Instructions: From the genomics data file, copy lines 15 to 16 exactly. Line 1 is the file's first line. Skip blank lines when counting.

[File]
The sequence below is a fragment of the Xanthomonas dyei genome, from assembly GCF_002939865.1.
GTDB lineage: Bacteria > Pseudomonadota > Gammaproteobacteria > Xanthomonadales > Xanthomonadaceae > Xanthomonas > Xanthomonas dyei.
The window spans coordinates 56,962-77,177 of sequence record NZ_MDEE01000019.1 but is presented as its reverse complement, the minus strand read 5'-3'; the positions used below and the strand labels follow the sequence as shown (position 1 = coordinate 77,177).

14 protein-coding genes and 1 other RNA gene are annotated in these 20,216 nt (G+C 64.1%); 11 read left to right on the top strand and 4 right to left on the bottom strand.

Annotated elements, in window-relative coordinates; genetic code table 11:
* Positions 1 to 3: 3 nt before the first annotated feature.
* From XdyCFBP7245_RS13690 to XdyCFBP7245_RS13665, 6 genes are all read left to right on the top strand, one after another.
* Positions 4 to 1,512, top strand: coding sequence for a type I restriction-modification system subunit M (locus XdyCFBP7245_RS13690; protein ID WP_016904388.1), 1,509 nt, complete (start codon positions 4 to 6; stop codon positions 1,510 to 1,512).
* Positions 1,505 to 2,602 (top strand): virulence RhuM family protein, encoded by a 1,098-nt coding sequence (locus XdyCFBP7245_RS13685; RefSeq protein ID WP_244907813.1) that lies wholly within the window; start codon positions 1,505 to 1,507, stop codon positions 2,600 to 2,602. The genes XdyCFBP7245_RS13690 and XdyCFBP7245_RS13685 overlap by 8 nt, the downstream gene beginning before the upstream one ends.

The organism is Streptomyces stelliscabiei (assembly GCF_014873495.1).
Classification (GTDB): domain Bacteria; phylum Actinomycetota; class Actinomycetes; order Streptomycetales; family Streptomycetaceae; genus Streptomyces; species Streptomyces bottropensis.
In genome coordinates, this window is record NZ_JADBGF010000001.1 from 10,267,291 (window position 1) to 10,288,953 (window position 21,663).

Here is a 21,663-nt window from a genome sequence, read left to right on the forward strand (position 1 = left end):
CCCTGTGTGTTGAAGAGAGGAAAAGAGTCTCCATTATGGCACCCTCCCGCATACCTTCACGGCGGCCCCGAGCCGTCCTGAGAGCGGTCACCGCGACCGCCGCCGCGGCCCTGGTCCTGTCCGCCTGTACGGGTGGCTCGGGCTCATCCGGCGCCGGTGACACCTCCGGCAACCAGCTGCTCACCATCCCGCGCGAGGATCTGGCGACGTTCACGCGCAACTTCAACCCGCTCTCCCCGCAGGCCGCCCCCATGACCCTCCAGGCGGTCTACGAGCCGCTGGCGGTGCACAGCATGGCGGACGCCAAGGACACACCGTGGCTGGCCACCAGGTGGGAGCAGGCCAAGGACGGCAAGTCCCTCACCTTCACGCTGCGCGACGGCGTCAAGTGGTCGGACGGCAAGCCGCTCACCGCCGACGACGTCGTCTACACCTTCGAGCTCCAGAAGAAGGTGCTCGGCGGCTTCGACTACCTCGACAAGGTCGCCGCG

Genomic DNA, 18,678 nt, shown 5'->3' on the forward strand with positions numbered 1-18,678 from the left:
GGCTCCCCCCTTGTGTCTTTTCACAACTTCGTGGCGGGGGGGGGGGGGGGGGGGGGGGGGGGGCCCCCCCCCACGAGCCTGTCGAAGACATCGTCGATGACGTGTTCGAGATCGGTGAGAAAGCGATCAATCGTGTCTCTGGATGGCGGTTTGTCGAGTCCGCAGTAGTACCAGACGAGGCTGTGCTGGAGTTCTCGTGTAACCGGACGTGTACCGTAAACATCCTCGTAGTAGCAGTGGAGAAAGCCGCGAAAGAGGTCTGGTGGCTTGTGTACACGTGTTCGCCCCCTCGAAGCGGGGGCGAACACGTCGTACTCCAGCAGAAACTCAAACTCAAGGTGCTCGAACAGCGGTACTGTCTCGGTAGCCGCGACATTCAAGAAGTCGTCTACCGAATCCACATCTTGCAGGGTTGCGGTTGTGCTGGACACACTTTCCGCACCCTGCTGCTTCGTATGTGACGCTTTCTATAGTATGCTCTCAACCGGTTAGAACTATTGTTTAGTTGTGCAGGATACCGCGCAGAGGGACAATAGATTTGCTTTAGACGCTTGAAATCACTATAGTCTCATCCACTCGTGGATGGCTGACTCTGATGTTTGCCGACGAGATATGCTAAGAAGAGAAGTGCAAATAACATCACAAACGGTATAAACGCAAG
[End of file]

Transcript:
Genomic DNA, 18,678 nt, shown 5'->3' on the forward strand with positions numbered 1-18,678 from the left:
GGCTCCCCCCTTGTGTCTTTTCACAACTTCGTGGCGGGGGGGGGGGGGGGGGGGGGGGGGGGGCCCCCCCCCACGAGCCTGTCGAAGACATCGTCGATGACGTGTTCGAGATCGGTGAGAAAGCGATCAATCGTGTCTCTGGATGGCGGTTTGTCGAGTCCGCAGTAGTACCAGACGAGGCTGTGCTGGAGTTCTCGTGTAACCGGACGTGTACCGTAAACATCCTCGTAGTAGCAGTGGAGAAAGCCGCGAAAGAGGTCTGGTGGCTTGTGTACACGTGTTCGCCCCCTCGAAGCGGGGGCGAACACGTCGTACTCCAGCAGAAACTCAAACTCAAGGTGCTCGAACAGCGGTACTGTCTCGGTAGCCGCGACATTCAAGAAGTCGTCTACCGAATCCACATCTTGCAGGGTTGCGGTTGTGCTGGACACACTTTCCGCACCCTGCTGCTTCGTATGTGACGCTTTCTATAGTATGCTCTCAACCGGTTAGAACTATTGTTTAGTTGTGCAGGATACCGCGCAGAGGGACAATAGATTTGCTTTAGACGCTTGAAATCACTATAGTCTCATCCACTCGTGGATGGCTGACTCTGATGTTTGCCGACGAGATATGCTAAGAAGAGAAGTGCAAATAACATCACAAACGGTATAAACGCAAG